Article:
Fundraising Events and ActivitiesFind out all about our fundraising events and activities
Following on from the incredible success of running five marathons coast to coast in 2013, in 2014 Lee Hammond took part in the London Triathlon in August, swimming, cycling and running over 50km and raising well over £2000 for the Rose Education Foundation. What an amazing achievement!
We are always open to your ideas and suggestions, and we welcome your support in whatever way you are able to offer it. Please contact us if you would like to take part in a sponsored event, hold a jewellery party or you have another idea.
Marathon a Month 2021 for The Rose Education Foundation
It’s that time of year again folks, the intrepid Lee Hammond is undertaking another gruelling physical feat as he raises funds for our projects. This year Lee is going to be running a marathon a month for 2021.
Here’s what Lee has to say about this challenge…
My challenge to raise money for the Rose Education Foundation this year lasts the entire 12 months of 2021 and will require me to cover more miles on foot than I have ever done.
The challenge is to run a marathon a month, with the exception of May and June when I will be running a 47 mile ultra-marathon followed by a 100km (62 mile) ultra-marathon.
Some of the marathons which I have chosen so far include an overseas marathon, trail marathons, road marathons and ultra-marathons which will be real challenge in itself.
As you can see on the JustGiving page there are still a few months to fill and these will be done over the coming few weeks, so please check back.
Any donation you can give really does make a difference to the various projects which the Rose Education Foundation supports so please give generously.
Please Sponsor Lee!
Please support both Lee and the work of the Foundation by sponsoring him on the Wonderful website
Well, we have got to September and marathon number 9. This was one I was really looking forward to – mainly because it was my first overseas marathon and one of the Abbott World Marathon Majors. Yes, that’s right, the Berlin Marathon.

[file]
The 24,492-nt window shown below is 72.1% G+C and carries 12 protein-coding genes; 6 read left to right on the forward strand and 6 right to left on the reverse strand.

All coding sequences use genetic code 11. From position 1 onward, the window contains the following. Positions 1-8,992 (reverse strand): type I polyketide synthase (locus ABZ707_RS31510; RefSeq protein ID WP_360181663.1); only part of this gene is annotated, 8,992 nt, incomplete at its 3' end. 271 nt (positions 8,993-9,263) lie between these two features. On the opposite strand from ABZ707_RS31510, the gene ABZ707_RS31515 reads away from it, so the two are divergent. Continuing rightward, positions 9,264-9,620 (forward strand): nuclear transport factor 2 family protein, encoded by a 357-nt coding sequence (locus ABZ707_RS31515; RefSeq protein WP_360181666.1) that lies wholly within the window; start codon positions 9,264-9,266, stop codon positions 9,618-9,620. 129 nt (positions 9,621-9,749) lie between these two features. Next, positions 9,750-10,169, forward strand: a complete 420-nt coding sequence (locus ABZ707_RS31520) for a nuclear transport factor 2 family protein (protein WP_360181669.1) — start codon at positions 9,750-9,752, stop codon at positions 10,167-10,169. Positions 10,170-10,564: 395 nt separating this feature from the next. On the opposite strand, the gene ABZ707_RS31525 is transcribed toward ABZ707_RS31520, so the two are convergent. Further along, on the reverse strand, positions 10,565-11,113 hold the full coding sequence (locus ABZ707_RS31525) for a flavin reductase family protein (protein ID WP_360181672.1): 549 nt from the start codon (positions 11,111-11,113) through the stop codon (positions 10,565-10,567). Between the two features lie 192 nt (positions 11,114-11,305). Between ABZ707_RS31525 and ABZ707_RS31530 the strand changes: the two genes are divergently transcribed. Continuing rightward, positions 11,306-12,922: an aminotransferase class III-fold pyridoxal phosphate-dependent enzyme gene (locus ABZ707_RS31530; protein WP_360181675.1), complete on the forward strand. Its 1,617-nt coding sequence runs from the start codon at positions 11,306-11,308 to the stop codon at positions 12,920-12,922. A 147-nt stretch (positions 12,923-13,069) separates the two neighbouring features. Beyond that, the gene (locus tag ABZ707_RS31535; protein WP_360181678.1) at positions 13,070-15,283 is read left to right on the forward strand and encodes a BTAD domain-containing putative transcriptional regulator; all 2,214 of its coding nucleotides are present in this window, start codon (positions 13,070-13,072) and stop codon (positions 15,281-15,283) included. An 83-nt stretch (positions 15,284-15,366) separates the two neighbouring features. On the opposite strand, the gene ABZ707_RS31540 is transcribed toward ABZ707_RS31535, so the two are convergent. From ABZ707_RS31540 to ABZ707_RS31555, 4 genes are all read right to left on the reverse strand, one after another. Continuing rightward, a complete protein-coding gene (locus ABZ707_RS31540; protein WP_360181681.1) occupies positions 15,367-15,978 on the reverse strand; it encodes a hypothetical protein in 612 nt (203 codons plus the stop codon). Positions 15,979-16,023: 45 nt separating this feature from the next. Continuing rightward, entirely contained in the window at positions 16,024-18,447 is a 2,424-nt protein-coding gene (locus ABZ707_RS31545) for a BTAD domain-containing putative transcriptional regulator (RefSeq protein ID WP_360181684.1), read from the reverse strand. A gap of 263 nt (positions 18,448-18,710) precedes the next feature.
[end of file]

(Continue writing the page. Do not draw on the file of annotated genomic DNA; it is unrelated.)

My preparation had gone well. The flights, various covid checks, and passenger locator forms I had to complete were done and dusted. Everything had gone to plan, and my wife and I arrived in Berlin looking forward to the event. I registered, got my number and wristband, and was all ready to go.
The morning of the marathon arrived. I was feeling good, although the weather was uncommonly warm for the time of year (and later got up to the late 20s), and I made my way to the start. The elite runners set off, and the rest of us made our way through the various waves, and the next thing I knew – we were off. The first half of the marathon went to plan, and I was running along, enjoying all that Berlin had to offer.
However, after the 14-mile point, my stomach did not feel so good – and this quickly escalated into me being violently ill by the side of the road. I then had to try and get away from the medic who was trying to take me off! Having completed 8 marathons and ultras as part of this years charity challenge, I knew my limits. With thoughts of your support, I gave a wave to the medic (who was still trying to get my attention in concerned German) – and started to run again.
I managed to continue (in some discomfort) until just after mile 21 when the same thing happened again. At this point, I was starting to feel so ill that running for a particular time was beyond me. I decided to just get it finished (with no copyright infringement to Nike 😉 ). Which meant walking. Slowly. My stomach now constantly churning.
I did finish.
As the finish line at the Brandenburg Gate got closer, I gave everything I had left. I jogged the last 500 meters and made it over the line to collect my medal. I was relieved that it was over, that I had made it through the most difficult mental challenge I have faced running a marathon to date. I was relieved that I wasn’t dramatically sick all over the Marshall who gave me my medal!
I know the main thing was to complete the challenge. But, after all my training and preparation, I was really disappointed with my finishing time and that I’d had to walk. Looking back, the weather was scorching. 29-degree heat is a challenge to run in when you are acclimatised to UK weather! Plus, the water I was drinking was different from previous challenges (scooped out of the mains water into cups). So, it may have been that my stomach just didn’t agree with that.
Either way, it’s another one ticked off the list of my Marathon a Month for Rose. (I admit, I’m glad to be getting towards the end of the challenge now.) October’s challenge is this coming Sunday, so I’ve had a week to rest and recharge before another big stage event – the London Marathon. Wish me luck!
Again, I really do appreciate all of your support and donations so far. If you can manage to sponsor me (if you haven’t done so far), please visit the link below.
Thank you all,